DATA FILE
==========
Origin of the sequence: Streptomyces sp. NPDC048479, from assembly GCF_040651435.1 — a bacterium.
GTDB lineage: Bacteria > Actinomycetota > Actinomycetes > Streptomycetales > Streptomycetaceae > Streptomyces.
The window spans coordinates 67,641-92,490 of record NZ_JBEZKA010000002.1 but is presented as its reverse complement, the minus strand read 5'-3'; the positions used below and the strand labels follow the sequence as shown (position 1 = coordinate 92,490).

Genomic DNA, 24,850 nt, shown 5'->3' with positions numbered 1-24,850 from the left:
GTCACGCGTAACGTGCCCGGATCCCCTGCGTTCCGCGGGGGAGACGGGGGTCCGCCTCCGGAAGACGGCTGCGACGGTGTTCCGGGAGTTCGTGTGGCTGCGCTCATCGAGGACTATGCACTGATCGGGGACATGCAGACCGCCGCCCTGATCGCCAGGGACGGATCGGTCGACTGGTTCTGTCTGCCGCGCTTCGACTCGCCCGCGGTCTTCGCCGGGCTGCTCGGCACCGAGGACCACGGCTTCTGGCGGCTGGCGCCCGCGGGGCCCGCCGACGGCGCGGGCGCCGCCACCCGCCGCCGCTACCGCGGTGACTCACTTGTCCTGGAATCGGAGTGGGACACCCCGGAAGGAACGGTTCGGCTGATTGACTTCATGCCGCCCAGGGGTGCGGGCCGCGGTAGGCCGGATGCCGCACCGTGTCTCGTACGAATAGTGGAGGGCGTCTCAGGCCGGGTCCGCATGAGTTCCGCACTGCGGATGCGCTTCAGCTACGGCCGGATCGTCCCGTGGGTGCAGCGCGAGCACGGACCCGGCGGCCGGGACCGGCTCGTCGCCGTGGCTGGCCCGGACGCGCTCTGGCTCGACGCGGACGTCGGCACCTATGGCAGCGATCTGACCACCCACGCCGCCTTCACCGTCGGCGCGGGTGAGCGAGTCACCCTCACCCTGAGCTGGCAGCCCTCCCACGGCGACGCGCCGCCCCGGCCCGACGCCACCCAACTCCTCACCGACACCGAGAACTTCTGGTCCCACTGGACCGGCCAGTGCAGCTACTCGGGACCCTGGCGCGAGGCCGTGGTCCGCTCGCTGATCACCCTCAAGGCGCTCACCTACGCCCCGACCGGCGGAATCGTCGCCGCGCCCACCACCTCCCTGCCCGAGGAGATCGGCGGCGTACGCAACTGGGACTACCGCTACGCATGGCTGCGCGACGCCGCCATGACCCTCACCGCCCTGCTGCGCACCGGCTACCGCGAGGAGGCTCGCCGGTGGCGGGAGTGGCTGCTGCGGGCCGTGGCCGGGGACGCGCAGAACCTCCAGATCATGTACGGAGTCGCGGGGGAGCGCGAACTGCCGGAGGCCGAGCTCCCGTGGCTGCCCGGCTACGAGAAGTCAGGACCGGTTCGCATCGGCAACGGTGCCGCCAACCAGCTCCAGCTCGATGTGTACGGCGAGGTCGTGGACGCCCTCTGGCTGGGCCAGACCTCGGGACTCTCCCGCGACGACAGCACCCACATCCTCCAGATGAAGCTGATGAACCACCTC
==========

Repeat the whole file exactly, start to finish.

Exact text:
Origin of the sequence: Streptomyces sp. NPDC048479, from assembly GCF_040651435.1 — a bacterium.
GTDB lineage: Bacteria > Actinomycetota > Actinomycetes > Streptomycetales > Streptomycetaceae > Streptomyces.
The window spans coordinates 67,641-92,490 of record NZ_JBEZKA010000002.1 but is presented as its reverse complement, the minus strand read 5'-3'; the positions used below and the strand labels follow the sequence as shown (position 1 = coordinate 92,490).

Genomic DNA, 24,850 nt, shown 5'->3' with positions numbered 1-24,850 from the left:
GTCACGCGTAACGTGCCCGGATCCCCTGCGTTCCGCGGGGGAGACGGGGGTCCGCCTCCGGAAGACGGCTGCGACGGTGTTCCGGGAGTTCGTGTGGCTGCGCTCATCGAGGACTATGCACTGATCGGGGACATGCAGACCGCCGCCCTGATCGCCAGGGACGGATCGGTCGACTGGTTCTGTCTGCCGCGCTTCGACTCGCCCGCGGTCTTCGCCGGGCTGCTCGGCACCGAGGACCACGGCTTCTGGCGGCTGGCGCCCGCGGGGCCCGCCGACGGCGCGGGCGCCGCCACCCGCCGCCGCTACCGCGGTGACTCACTTGTCCTGGAATCGGAGTGGGACACCCCGGAAGGAACGGTTCGGCTGATTGACTTCATGCCGCCCAGGGGTGCGGGCCGCGGTAGGCCGGATGCCGCACCGTGTCTCGTACGAATAGTGGAGGGCGTCTCAGGCCGGGTCCGCATGAGTTCCGCACTGCGGATGCGCTTCAGCTACGGCCGGATCGTCCCGTGGGTGCAGCGCGAGCACGGACCCGGCGGCCGGGACCGGCTCGTCGCCGTGGCTGGCCCGGACGCGCTCTGGCTCGACGCGGACGTCGGCACCTATGGCAGCGATCTGACCACCCACGCCGCCTTCACCGTCGGCGCGGGTGAGCGAGTCACCCTCACCCTGAGCTGGCAGCCCTCCCACGGCGACGCGCCGCCCCGGCCCGACGCCACCCAACTCCTCACCGACACCGAGAACTTCTGGTCCCACTGGACCGGCCAGTGCAGCTACTCGGGACCCTGGCGCGAGGCCGTGGTCCGCTCGCTGATCACCCTCAAGGCGCTCACCTACGCCCCGACCGGCGGAATCGTCGCCGCGCCCACCACCTCCCTGCCCGAGGAGATCGGCGGCGTACGCAACTGGGACTACCGCTACGCATGGCTGCGCGACGCCGCCATGACCCTCACCGCCCTGCTGCGCACCGGCTACCGCGAGGAGGCTCGCCGGTGGCGGGAGTGGCTGCTGCGGGCCGTGGCCGGGGACGCGCAGAACCTCCAGATCATGTACGGAGTCGCGGGGGAGCGCGAACTGCCGGAGGCCGAGCTCCCGTGGCTGCCCGGCTACGAGAAGTCAGGACCGGTTCGCATCGGCAACGGTGCCGCCAACCAGCTCCAGCTCGATGTGTACGGCGAGGTCGTGGACGCCCTCTGGCTGGGCCAGACCTCGGGACTCTCCCGCGACGACAGCACCCACATCCTCCAGATGAAGCTGATGAACCACCTC